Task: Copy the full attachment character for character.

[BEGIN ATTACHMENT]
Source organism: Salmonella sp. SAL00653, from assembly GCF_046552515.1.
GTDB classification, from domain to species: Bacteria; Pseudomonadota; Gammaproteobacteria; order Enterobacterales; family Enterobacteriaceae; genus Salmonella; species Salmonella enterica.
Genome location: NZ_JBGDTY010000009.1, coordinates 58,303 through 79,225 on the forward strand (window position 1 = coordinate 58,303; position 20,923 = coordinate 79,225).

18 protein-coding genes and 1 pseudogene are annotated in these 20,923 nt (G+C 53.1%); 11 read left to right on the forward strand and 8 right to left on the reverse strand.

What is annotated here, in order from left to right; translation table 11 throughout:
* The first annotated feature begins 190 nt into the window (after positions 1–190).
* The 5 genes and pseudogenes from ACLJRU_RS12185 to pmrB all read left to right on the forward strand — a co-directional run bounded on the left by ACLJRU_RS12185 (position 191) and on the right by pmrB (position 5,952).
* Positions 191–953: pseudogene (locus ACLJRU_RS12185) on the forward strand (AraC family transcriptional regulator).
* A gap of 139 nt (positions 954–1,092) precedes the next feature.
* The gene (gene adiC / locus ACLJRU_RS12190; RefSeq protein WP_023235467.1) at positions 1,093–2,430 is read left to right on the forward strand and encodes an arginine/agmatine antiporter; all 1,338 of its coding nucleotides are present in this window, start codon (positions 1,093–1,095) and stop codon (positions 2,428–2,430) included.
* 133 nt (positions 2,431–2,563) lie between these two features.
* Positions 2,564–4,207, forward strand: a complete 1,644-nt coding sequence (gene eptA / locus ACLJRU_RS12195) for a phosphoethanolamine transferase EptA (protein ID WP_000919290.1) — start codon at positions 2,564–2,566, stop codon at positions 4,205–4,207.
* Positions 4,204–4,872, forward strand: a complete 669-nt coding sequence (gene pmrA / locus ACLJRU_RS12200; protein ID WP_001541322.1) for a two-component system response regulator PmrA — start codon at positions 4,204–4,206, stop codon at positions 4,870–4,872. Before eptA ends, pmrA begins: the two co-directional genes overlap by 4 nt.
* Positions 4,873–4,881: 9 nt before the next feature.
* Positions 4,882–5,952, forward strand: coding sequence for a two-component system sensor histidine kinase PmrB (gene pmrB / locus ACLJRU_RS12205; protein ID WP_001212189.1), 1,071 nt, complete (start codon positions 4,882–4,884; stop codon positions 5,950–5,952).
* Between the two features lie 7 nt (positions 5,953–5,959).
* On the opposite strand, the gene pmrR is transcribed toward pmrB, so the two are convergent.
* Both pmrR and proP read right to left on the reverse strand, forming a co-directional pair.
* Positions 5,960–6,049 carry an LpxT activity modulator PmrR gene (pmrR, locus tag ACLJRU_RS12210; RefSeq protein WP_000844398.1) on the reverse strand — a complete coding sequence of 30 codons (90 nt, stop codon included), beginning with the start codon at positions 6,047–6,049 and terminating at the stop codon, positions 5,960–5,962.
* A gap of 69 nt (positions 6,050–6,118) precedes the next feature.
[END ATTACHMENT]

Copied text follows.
Source organism: Salmonella sp. SAL00653, from assembly GCF_046552515.1.
GTDB classification, from domain to species: Bacteria; Pseudomonadota; Gammaproteobacteria; order Enterobacterales; family Enterobacteriaceae; genus Salmonella; species Salmonella enterica.
Genome location: NZ_JBGDTY010000009.1, coordinates 58,303 through 79,225 on the forward strand (window position 1 = coordinate 58,303; position 20,923 = coordinate 79,225).

18 protein-coding genes and 1 pseudogene are annotated in these 20,923 nt (G+C 53.1%); 11 read left to right on the forward strand and 8 right to left on the reverse strand.

What is annotated here, in order from left to right; translation table 11 throughout:
* The first annotated feature begins 190 nt into the window (after positions 1–190).
* The 5 genes and pseudogenes from ACLJRU_RS12185 to pmrB all read left to right on the forward strand — a co-directional run bounded on the left by ACLJRU_RS12185 (position 191) and on the right by pmrB (position 5,952).
* Positions 191–953: pseudogene (locus ACLJRU_RS12185) on the forward strand (AraC family transcriptional regulator).
* A gap of 139 nt (positions 954–1,092) precedes the next feature.
* The gene (gene adiC / locus ACLJRU_RS12190; RefSeq protein WP_023235467.1) at positions 1,093–2,430 is read left to right on the forward strand and encodes an arginine/agmatine antiporter; all 1,338 of its coding nucleotides are present in this window, start codon (positions 1,093–1,095) and stop codon (positions 2,428–2,430) included.
* 133 nt (positions 2,431–2,563) lie between these two features.
* Positions 2,564–4,207, forward strand: a complete 1,644-nt coding sequence (gene eptA / locus ACLJRU_RS12195) for a phosphoethanolamine transferase EptA (protein ID WP_000919290.1) — start codon at positions 2,564–2,566, stop codon at positions 4,205–4,207.
* Positions 4,204–4,872, forward strand: a complete 669-nt coding sequence (gene pmrA / locus ACLJRU_RS12200; protein ID WP_001541322.1) for a two-component system response regulator PmrA — start codon at positions 4,204–4,206, stop codon at positions 4,870–4,872. Before eptA ends, pmrA begins: the two co-directional genes overlap by 4 nt.
* Positions 4,873–4,881: 9 nt before the next feature.
* Positions 4,882–5,952, forward strand: coding sequence for a two-component system sensor histidine kinase PmrB (gene pmrB / locus ACLJRU_RS12205; protein ID WP_001212189.1), 1,071 nt, complete (start codon positions 4,882–4,884; stop codon positions 5,950–5,952).
* Between the two features lie 7 nt (positions 5,953–5,959).
* On the opposite strand, the gene pmrR is transcribed toward pmrB, so the two are convergent.
* Both pmrR and proP read right to left on the reverse strand, forming a co-directional pair.
* Positions 5,960–6,049 carry an LpxT activity modulator PmrR gene (pmrR, locus tag ACLJRU_RS12210; RefSeq protein WP_000844398.1) on the reverse strand — a complete coding sequence of 30 codons (90 nt, stop codon included), beginning with the start codon at positions 6,047–6,049 and terminating at the stop codon, positions 5,960–5,962.
* A gap of 69 nt (positions 6,050–6,118) precedes the next feature.